Symposium in New Delhi against government control over temples
Senior saints and legal experts assembled in New Delhi on July 15, questioned the government control over temples and said the government must free all the temples. “When the government cannot promulgate a law to interfere in the management of mosques and churches on grounds of weeding out corruption, then why is it that Hindu temples are free for their taking? Everything associated with the temple is sacred. Even the money that is offered at the temple is sacred, and there is nothing secular about it. When someone sweeps the floor in a temple, a sacred duty is performed,” said Swami Dayananda Saraswati, convener of Hindu Dharma Acharya Sabha (HDAS), an apex body of the Hindu religious heads. He was speaking at the concluding session of a day-long symposium on the topic ‘Government Control of Temples-Constitutional Issues’.
The symposium, held in the backdrop of a writ petition filed by the HDAS in Supreme Court challenging the constitutional provisions that empower the government to appoint controllers on temple trusts, witnessed the active participation of former judges, senior lawyers, and public representatives. Some state governments have taken over many temples. The last takeover of the Tamil Nadu government was as recent as last month when its Hindu religious and charitable endowments department took over the administration of the Sri Jalakanteswarar Temple in Vellore. The TN government now reportedly controls over 30,000 temples. A writ petition was filed on this issue in the Supreme Court last year.
The luminaries included the Rajya sabha MP and former governor as well as former Chief Justice of Punjab and Haryana High Court Shri Rama Jois, former chief justice of the Rajasthan High Court Shri VS Kokje, former chief election commissioner GVK Krishnamurthy, senior lawyers Pinky Anand, KN Bhat and MN Krishnamani, Janata Party president Dr Subramanian Swamy, senior lawyer Aman Lekhi were also present on the occasion. Swami Parmatmanand, general secretary of the HDAS conducted the proceedings.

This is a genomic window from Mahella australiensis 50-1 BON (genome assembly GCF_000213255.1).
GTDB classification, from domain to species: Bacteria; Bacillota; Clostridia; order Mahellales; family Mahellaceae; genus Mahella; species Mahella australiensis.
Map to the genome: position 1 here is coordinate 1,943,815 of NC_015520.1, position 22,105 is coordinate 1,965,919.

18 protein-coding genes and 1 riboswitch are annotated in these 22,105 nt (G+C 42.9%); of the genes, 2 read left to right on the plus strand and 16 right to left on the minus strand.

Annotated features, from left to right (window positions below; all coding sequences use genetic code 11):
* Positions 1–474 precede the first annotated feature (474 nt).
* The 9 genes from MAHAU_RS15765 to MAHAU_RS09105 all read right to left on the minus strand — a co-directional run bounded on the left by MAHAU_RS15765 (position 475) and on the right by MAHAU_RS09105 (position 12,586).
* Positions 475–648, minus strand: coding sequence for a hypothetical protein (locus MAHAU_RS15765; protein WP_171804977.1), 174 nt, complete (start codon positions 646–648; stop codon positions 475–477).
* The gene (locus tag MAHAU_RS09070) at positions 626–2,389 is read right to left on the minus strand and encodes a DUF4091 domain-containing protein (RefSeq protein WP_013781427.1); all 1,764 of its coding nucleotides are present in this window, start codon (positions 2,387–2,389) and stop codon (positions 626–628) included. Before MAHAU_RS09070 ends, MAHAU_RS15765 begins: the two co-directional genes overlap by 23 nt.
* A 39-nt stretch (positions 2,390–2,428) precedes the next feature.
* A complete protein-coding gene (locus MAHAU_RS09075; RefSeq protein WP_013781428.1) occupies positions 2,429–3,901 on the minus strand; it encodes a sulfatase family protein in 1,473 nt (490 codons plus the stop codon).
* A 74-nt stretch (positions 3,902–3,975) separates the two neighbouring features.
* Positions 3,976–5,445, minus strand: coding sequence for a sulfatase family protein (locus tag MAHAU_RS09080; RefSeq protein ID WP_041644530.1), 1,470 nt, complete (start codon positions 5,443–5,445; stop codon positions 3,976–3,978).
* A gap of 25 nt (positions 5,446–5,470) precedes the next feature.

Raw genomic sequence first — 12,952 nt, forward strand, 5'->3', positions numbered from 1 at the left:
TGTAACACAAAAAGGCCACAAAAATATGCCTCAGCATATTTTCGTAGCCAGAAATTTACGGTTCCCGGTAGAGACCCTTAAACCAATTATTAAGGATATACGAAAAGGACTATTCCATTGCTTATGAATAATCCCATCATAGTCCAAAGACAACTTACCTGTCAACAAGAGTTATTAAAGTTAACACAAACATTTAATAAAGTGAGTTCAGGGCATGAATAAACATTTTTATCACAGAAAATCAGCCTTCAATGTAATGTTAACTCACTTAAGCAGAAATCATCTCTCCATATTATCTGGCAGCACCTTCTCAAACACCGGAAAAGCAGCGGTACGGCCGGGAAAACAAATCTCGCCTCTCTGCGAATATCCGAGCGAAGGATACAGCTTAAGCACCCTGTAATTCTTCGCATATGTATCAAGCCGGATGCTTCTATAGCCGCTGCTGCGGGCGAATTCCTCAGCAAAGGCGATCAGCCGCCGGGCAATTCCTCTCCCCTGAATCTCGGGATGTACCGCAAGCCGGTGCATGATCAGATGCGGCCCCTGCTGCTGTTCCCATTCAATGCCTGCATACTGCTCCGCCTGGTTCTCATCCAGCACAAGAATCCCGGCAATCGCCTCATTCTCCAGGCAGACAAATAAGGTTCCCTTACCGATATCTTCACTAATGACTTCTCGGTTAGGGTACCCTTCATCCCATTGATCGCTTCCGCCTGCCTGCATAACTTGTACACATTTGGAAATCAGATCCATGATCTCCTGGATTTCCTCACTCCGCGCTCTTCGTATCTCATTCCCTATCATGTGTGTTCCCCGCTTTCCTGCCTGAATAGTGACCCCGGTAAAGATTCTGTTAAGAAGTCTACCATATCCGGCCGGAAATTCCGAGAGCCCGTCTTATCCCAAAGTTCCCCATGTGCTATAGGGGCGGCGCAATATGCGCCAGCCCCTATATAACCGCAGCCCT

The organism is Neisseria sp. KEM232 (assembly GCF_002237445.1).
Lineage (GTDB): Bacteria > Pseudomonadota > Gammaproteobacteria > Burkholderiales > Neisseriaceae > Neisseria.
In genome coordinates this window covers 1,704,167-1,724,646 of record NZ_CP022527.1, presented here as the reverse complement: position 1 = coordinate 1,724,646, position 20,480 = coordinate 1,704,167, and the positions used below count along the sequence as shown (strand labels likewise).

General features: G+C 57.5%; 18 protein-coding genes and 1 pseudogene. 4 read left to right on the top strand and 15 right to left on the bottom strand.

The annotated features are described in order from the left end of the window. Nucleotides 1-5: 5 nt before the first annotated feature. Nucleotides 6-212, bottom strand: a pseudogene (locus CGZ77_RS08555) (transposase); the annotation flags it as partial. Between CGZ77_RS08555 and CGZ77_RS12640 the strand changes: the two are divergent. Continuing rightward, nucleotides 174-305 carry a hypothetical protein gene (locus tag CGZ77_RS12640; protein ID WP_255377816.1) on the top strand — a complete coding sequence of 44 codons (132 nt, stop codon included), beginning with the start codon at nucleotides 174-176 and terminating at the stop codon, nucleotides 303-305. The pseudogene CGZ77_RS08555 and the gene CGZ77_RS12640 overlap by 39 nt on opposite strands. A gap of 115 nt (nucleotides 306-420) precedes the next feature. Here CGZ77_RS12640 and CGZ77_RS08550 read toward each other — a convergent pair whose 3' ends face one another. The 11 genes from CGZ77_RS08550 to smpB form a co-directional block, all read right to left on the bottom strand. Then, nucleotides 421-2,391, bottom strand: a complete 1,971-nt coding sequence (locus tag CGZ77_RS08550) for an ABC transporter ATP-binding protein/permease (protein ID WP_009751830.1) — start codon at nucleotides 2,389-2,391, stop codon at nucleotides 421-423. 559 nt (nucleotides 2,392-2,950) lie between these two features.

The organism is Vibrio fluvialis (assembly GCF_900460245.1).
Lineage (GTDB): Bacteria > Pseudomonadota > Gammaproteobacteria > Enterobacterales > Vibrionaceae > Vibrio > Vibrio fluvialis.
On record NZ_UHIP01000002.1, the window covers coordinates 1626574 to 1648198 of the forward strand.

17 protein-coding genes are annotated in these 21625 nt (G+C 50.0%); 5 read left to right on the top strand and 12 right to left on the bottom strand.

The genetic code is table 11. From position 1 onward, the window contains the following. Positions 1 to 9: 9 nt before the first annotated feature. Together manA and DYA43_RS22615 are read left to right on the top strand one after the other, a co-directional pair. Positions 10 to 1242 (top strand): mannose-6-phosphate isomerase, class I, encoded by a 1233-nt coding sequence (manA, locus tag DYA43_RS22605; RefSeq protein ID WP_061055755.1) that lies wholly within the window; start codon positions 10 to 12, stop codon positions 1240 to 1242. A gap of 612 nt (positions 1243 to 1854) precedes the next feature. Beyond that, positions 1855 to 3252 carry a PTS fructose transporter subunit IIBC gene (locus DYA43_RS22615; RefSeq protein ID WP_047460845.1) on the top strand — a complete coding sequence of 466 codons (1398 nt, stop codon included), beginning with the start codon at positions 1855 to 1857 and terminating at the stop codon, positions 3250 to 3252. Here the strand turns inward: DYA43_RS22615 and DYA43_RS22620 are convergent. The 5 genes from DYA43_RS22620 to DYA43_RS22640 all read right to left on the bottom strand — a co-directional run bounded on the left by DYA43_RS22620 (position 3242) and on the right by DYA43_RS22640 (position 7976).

The saints and the legal experts strongly resented the misuse of the legal provisions that allow the government to control the ‘secular’ aspects of temples. Swami Dayanand Saraswati further said that in the context of the temple, there is nothing which is secular. He observed that the Hindus have nothing to be defensive about in this matter. ‘‘You have to be neither defensive, nor offensive against anyone. We have a rich tradition of teaching. We have an ancient civilisation that has withstood all the onslaughts. Our forefathers have bequeathed us this heritage. We must get these temples back to discharge our rishi-rina — the debt of great spiritual masters,” he added.
Justice (Retd) Rama Jois argued that an 11-judge Supreme Court Bench had held that Article 30 of the Constitution did not confer any special privileges on minorities. “It is not a right, it is only a protection. No one category must receive preferential treatment.”
Backing the argument made by Swami Dayanand, Justice (Retd) VS Kokje said, “In the garb of regulating secular practices, governments have also started controlling intertwined religious practices, which ends up violating Article 25 and 26 of the Constitution,” he added.